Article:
Looking for other insurance options?
Find out how to protect your finances during the global coronavirus pandemic with insurance.
Can I cancel my travel insurance if I'm not travelling anymore?
You can cancel your policy, but you won't get a refund unless you cancel within the cooling-off period, which is usually within 14 days of the issue date, and you have no outstanding claims on the policy.
This is because, even though it might not feel like it, your travel insurance has already been offering a service. If you injured yourself and you couldn't travel, your travel insurance would refund you the costs of your trip. It might not feel like you've used your travel insurance, but it has been providing a service since the day you bought it. That's why you can't cancel it now and get any money back.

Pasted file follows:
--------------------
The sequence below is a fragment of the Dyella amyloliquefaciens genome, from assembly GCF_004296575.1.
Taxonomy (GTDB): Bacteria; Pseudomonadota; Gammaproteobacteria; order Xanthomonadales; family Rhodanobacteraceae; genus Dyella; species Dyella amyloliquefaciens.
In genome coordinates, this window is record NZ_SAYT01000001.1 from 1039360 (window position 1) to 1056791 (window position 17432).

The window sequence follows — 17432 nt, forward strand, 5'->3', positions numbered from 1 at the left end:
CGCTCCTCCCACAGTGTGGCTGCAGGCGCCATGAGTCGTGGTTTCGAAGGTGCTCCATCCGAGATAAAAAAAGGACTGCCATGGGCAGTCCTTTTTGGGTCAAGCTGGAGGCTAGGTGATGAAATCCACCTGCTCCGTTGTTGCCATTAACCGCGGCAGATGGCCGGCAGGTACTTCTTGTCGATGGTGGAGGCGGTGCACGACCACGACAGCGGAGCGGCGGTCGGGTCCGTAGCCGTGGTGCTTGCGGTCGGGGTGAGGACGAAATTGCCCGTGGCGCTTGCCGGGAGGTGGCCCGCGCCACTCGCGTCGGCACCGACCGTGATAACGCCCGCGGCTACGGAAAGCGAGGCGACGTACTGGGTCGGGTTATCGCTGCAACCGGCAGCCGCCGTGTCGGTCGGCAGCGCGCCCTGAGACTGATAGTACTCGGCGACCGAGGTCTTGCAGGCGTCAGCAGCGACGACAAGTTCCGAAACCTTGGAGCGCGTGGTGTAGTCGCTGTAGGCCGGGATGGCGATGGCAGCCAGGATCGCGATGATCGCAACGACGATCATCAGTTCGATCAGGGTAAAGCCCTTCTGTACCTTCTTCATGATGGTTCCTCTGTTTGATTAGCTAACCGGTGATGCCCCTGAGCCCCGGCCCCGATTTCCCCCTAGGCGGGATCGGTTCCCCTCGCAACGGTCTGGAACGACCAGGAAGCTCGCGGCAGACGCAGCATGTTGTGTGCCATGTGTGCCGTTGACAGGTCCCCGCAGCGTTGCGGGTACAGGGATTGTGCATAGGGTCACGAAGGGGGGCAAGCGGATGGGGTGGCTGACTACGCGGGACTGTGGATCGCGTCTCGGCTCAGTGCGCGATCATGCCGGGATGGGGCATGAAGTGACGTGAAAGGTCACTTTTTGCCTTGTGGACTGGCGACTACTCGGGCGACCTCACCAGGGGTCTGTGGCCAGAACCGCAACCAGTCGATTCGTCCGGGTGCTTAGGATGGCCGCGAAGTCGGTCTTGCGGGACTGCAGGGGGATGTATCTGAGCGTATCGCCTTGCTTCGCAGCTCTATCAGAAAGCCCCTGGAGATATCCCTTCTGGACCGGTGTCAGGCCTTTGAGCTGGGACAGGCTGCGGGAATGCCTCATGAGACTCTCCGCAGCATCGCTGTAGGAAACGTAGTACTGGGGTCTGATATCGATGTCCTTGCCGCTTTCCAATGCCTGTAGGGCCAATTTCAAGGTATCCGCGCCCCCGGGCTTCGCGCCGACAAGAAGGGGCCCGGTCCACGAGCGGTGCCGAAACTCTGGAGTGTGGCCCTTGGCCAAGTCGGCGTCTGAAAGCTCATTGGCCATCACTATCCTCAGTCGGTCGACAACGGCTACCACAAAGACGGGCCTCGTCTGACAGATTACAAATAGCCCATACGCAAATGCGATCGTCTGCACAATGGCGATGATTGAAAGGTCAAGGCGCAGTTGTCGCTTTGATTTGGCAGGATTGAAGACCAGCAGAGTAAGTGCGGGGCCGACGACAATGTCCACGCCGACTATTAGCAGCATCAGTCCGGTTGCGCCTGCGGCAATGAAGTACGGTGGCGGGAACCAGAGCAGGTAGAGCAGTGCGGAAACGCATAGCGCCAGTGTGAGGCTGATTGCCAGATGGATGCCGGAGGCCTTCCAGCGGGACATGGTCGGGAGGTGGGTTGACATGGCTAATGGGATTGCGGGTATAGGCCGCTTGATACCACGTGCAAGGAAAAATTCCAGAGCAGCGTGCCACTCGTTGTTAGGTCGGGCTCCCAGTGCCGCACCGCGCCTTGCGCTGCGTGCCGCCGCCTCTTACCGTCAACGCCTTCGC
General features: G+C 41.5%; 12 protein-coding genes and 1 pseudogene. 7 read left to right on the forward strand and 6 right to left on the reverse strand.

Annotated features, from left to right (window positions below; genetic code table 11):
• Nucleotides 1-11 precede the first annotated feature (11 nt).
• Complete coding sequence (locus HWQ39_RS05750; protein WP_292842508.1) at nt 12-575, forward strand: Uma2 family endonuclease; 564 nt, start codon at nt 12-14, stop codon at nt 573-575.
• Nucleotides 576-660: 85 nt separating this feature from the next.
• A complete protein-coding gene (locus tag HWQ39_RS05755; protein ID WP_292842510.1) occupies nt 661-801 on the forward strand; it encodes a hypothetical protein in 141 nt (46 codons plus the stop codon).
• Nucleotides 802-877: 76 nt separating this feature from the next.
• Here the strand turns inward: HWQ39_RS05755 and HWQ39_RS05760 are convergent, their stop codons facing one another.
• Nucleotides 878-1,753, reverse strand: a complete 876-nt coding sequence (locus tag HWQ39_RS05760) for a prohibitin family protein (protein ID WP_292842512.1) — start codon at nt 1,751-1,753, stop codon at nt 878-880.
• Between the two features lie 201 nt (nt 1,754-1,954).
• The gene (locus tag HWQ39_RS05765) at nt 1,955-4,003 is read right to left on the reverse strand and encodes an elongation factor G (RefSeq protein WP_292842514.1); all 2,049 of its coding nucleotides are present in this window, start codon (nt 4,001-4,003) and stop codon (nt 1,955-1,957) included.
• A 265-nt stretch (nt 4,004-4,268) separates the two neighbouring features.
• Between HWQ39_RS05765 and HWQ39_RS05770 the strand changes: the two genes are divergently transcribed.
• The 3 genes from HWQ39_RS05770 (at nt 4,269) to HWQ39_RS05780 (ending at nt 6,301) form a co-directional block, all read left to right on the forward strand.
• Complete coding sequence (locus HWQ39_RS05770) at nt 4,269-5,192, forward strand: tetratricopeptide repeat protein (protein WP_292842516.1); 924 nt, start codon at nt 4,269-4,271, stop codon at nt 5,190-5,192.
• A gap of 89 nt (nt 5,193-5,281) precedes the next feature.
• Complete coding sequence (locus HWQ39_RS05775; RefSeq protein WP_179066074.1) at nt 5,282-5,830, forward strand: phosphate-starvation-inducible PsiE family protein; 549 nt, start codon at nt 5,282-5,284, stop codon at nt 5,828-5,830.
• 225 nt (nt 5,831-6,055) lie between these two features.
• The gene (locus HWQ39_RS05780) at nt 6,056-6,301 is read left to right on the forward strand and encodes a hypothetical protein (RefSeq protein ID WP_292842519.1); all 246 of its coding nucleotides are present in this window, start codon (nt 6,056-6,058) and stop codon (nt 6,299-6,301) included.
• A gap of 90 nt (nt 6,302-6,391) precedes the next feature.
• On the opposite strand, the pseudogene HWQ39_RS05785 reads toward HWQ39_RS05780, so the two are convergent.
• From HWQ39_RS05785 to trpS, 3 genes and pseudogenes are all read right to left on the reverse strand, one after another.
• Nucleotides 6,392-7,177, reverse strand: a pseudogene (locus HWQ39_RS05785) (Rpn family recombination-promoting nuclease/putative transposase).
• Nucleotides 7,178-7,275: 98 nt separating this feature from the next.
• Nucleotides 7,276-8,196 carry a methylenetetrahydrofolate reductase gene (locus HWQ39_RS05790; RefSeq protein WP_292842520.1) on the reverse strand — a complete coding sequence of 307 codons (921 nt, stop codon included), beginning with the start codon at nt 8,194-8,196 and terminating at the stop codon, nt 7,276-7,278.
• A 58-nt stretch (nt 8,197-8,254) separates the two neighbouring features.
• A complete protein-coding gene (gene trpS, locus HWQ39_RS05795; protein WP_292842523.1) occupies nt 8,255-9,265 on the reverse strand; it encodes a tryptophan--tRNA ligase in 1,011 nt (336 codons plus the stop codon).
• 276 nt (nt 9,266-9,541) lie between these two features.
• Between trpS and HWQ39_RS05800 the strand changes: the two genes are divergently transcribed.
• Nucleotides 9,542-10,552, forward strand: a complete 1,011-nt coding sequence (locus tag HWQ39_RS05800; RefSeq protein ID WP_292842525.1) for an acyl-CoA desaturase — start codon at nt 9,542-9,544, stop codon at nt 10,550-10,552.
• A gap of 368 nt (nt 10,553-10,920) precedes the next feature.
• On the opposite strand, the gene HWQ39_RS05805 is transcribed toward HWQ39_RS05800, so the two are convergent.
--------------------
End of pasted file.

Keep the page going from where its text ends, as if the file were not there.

What do I do if my flights have been cancelled or delayed?
A number of major airlines have suspended or reduced flights all over the world, including Qantas, Virgin Australia and Jetstar. However, airlines are also offering refunds or free rescheduling services to affected customers, so you shouldn't be out of pocket for the cost of your ticket.
As for your other pre-paid travel expenses like accommodation, cruises or tours, you may be able to claim back your losses with travel insurance if your plans have been impacted by the cancellations or delays.
What do I do if I get stuck overseas and can't return to Australia?
Unless you get coronavirus (COVID-19), the likelihood that you'll get stuck overseas for an extended period of time is low. At this current time, the Australian government is still allowing all citizens to return home on the promise that they will self-isolate for a further 14 days to limit exposure.